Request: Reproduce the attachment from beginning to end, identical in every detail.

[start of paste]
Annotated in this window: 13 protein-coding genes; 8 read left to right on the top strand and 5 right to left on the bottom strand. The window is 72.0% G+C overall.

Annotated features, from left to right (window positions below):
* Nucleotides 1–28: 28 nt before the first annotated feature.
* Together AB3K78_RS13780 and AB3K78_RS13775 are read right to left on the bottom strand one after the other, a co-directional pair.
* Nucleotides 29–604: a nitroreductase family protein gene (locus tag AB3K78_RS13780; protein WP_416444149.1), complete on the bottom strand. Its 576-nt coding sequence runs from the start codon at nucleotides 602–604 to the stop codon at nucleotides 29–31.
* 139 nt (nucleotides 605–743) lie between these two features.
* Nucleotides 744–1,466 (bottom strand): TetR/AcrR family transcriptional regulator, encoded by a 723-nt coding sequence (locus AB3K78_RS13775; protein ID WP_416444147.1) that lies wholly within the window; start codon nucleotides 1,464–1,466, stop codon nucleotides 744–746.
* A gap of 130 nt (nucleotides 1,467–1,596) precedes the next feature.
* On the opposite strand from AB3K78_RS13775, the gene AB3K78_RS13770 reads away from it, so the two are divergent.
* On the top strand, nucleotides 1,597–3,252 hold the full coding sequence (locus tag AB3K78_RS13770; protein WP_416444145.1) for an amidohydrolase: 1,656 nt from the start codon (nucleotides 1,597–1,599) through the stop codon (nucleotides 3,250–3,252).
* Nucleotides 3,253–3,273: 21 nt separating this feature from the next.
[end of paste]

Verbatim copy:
Annotated in this window: 13 protein-coding genes; 8 read left to right on the top strand and 5 right to left on the bottom strand. The window is 72.0% G+C overall.

Annotated features, from left to right (window positions below):
* Nucleotides 1–28: 28 nt before the first annotated feature.
* Together AB3K78_RS13780 and AB3K78_RS13775 are read right to left on the bottom strand one after the other, a co-directional pair.
* Nucleotides 29–604: a nitroreductase family protein gene (locus tag AB3K78_RS13780; protein WP_416444149.1), complete on the bottom strand. Its 576-nt coding sequence runs from the start codon at nucleotides 602–604 to the stop codon at nucleotides 29–31.
* 139 nt (nucleotides 605–743) lie between these two features.
* Nucleotides 744–1,466 (bottom strand): TetR/AcrR family transcriptional regulator, encoded by a 723-nt coding sequence (locus AB3K78_RS13775; protein ID WP_416444147.1) that lies wholly within the window; start codon nucleotides 1,464–1,466, stop codon nucleotides 744–746.
* A gap of 130 nt (nucleotides 1,467–1,596) precedes the next feature.
* On the opposite strand from AB3K78_RS13775, the gene AB3K78_RS13770 reads away from it, so the two are divergent.
* On the top strand, nucleotides 1,597–3,252 hold the full coding sequence (locus tag AB3K78_RS13770; protein WP_416444145.1) for an amidohydrolase: 1,656 nt from the start codon (nucleotides 1,597–1,599) through the stop codon (nucleotides 3,250–3,252).
* Nucleotides 3,253–3,273: 21 nt separating this feature from the next.